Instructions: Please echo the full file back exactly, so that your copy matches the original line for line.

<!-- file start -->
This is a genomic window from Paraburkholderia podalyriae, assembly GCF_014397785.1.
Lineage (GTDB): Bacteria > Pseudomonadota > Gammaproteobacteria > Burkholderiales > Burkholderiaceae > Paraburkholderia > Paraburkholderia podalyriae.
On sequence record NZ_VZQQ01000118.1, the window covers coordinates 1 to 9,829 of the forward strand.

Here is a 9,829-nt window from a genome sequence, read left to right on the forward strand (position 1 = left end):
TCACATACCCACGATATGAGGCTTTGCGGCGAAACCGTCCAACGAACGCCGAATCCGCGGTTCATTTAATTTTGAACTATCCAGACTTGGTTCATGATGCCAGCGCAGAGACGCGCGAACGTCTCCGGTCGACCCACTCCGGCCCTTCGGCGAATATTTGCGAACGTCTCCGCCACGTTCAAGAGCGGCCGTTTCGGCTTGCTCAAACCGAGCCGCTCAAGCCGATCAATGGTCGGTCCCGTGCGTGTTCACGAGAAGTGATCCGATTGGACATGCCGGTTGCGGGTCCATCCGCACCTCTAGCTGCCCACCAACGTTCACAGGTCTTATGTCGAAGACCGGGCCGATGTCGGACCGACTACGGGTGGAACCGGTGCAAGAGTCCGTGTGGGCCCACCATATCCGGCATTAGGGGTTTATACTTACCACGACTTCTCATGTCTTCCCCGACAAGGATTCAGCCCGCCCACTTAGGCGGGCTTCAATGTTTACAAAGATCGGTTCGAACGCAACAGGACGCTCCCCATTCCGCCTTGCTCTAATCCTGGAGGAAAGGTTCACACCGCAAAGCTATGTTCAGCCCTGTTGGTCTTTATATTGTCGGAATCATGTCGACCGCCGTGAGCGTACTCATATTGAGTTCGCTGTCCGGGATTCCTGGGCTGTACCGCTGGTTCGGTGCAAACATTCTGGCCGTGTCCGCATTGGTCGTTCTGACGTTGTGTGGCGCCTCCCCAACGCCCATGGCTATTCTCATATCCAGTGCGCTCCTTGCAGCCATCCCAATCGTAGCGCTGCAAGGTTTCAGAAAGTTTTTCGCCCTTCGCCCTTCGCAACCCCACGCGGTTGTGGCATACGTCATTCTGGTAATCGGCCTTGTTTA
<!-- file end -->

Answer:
This is a genomic window from Paraburkholderia podalyriae, assembly GCF_014397785.1.
Lineage (GTDB): Bacteria > Pseudomonadota > Gammaproteobacteria > Burkholderiales > Burkholderiaceae > Paraburkholderia > Paraburkholderia podalyriae.
On sequence record NZ_VZQQ01000118.1, the window covers coordinates 1 to 9,829 of the forward strand.

Here is a 9,829-nt window from a genome sequence, read left to right on the forward strand (position 1 = left end):
TCACATACCCACGATATGAGGCTTTGCGGCGAAACCGTCCAACGAACGCCGAATCCGCGGTTCATTTAATTTTGAACTATCCAGACTTGGTTCATGATGCCAGCGCAGAGACGCGCGAACGTCTCCGGTCGACCCACTCCGGCCCTTCGGCGAATATTTGCGAACGTCTCCGCCACGTTCAAGAGCGGCCGTTTCGGCTTGCTCAAACCGAGCCGCTCAAGCCGATCAATGGTCGGTCCCGTGCGTGTTCACGAGAAGTGATCCGATTGGACATGCCGGTTGCGGGTCCATCCGCACCTCTAGCTGCCCACCAACGTTCACAGGTCTTATGTCGAAGACCGGGCCGATGTCGGACCGACTACGGGTGGAACCGGTGCAAGAGTCCGTGTGGGCCCACCATATCCGGCATTAGGGGTTTATACTTACCACGACTTCTCATGTCTTCCCCGACAAGGATTCAGCCCGCCCACTTAGGCGGGCTTCAATGTTTACAAAGATCGGTTCGAACGCAACAGGACGCTCCCCATTCCGCCTTGCTCTAATCCTGGAGGAAAGGTTCACACCGCAAAGCTATGTTCAGCCCTGTTGGTCTTTATATTGTCGGAATCATGTCGACCGCCGTGAGCGTACTCATATTGAGTTCGCTGTCCGGGATTCCTGGGCTGTACCGCTGGTTCGGTGCAAACATTCTGGCCGTGTCCGCATTGGTCGTTCTGACGTTGTGTGGCGCCTCCCCAACGCCCATGGCTATTCTCATATCCAGTGCGCTCCTTGCAGCCATCCCAATCGTAGCGCTGCAAGGTTTCAGAAAGTTTTTCGCCCTTCGCCCTTCGCAACCCCACGCGGTTGTGGCATACGTCATTCTGGTAATCGGCCTTGTTTA